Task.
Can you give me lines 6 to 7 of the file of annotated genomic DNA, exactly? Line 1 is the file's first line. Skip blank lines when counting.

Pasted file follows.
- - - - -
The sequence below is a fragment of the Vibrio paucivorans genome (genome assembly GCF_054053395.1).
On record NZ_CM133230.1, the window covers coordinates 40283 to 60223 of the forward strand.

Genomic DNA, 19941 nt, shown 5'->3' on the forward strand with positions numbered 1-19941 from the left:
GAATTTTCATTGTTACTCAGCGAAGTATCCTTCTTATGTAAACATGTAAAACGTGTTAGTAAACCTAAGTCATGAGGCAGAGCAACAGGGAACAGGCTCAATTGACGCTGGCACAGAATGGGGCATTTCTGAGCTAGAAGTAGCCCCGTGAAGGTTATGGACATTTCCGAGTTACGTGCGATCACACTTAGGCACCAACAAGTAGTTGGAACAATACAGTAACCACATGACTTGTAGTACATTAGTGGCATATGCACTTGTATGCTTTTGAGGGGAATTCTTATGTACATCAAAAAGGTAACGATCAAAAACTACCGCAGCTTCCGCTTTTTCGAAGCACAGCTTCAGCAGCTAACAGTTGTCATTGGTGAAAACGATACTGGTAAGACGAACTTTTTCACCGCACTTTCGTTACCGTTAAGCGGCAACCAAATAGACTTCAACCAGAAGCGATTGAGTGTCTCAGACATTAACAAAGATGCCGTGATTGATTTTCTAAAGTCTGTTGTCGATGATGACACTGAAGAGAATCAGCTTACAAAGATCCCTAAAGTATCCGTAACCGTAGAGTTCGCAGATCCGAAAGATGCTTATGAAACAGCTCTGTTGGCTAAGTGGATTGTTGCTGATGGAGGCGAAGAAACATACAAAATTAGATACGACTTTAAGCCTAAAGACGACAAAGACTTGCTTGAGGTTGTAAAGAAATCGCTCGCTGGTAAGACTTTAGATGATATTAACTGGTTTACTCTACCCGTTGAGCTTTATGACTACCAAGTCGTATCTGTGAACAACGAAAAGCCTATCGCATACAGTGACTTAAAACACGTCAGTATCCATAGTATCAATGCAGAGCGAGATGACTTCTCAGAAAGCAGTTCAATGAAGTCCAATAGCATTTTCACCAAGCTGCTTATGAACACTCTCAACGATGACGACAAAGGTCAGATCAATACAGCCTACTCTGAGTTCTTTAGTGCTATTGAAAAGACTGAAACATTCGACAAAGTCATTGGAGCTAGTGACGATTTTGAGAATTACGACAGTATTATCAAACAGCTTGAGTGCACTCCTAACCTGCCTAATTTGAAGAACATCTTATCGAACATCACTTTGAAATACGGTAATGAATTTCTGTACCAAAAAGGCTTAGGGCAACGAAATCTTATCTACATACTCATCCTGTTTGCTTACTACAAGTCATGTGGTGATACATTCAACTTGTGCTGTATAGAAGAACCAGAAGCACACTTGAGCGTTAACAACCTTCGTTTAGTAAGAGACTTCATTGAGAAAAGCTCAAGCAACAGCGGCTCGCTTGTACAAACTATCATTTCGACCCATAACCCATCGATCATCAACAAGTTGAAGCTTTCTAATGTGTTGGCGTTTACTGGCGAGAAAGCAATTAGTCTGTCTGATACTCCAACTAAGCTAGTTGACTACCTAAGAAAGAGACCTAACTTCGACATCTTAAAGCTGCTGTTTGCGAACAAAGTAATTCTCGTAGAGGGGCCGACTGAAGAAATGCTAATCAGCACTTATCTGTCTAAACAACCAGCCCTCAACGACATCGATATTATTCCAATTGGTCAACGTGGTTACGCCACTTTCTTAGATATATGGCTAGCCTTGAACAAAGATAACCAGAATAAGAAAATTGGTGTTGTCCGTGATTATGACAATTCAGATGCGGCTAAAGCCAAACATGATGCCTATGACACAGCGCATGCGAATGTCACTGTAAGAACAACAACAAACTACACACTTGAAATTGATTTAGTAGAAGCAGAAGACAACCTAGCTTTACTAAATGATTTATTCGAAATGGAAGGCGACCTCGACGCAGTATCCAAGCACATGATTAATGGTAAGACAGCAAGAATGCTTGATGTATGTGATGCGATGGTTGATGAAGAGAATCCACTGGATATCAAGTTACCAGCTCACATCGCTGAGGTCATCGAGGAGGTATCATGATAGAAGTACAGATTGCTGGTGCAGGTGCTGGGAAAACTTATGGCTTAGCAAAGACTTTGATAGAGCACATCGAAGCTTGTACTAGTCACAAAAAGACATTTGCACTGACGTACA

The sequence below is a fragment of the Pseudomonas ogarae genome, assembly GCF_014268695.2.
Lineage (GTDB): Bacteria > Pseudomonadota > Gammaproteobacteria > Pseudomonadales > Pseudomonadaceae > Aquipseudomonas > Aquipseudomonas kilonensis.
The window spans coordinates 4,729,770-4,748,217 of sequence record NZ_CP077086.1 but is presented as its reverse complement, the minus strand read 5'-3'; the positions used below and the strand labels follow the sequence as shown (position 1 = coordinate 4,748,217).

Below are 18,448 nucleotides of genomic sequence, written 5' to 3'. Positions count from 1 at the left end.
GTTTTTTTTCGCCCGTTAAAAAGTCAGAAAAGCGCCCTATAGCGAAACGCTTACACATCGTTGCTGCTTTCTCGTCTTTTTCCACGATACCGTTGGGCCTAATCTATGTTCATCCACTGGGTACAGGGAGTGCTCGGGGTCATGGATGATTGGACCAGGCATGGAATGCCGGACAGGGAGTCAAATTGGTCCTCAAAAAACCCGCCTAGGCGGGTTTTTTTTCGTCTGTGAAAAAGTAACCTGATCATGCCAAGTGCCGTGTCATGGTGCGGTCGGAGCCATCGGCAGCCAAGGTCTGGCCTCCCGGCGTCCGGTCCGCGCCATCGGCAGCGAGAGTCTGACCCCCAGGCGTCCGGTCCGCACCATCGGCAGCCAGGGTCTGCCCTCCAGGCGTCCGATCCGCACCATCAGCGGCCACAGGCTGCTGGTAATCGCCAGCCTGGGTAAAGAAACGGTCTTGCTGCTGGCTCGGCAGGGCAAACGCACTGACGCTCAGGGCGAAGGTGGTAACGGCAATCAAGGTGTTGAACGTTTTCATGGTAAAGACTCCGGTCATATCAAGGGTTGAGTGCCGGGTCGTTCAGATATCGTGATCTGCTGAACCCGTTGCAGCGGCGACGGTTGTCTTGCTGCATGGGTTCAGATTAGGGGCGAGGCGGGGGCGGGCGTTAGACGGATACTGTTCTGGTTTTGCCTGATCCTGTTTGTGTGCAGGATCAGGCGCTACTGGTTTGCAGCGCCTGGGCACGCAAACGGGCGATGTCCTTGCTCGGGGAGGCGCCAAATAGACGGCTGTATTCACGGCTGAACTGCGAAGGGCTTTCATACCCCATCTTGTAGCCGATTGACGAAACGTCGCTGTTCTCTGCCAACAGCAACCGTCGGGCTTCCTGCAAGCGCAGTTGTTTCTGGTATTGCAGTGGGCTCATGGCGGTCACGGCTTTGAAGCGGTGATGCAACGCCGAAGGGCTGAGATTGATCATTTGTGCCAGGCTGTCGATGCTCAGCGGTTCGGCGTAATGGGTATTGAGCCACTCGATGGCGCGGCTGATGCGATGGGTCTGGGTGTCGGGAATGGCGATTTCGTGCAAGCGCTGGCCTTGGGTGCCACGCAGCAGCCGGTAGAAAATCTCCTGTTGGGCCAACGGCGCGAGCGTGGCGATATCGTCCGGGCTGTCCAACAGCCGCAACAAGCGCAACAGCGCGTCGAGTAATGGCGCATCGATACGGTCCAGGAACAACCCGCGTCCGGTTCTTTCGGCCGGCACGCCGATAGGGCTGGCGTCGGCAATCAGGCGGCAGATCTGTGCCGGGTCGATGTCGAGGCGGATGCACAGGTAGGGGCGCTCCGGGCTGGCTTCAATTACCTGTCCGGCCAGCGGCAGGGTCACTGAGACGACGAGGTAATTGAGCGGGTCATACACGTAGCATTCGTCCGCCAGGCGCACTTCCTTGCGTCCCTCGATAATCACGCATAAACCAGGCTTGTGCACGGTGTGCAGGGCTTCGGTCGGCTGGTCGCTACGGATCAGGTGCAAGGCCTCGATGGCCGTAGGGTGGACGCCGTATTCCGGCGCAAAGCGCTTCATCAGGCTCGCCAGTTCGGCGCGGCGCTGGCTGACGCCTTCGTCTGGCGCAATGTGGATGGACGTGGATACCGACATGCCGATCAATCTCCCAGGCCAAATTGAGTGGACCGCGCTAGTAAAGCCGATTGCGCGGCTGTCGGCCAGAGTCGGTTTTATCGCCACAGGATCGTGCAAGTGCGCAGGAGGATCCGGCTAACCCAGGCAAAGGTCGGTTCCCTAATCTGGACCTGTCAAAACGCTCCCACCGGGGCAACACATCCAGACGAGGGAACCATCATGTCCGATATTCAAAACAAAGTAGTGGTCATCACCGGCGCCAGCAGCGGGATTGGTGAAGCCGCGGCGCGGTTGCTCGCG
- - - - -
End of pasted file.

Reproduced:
Lineage (GTDB): Bacteria > Pseudomonadota > Gammaproteobacteria > Pseudomonadales > Pseudomonadaceae > Aquipseudomonas > Aquipseudomonas kilonensis.
The window spans coordinates 4,729,770-4,748,217 of sequence record NZ_CP077086.1 but is presented as its reverse complement, the minus strand read 5'-3'; the positions used below and the strand labels follow the sequence as shown (position 1 = coordinate 4,748,217).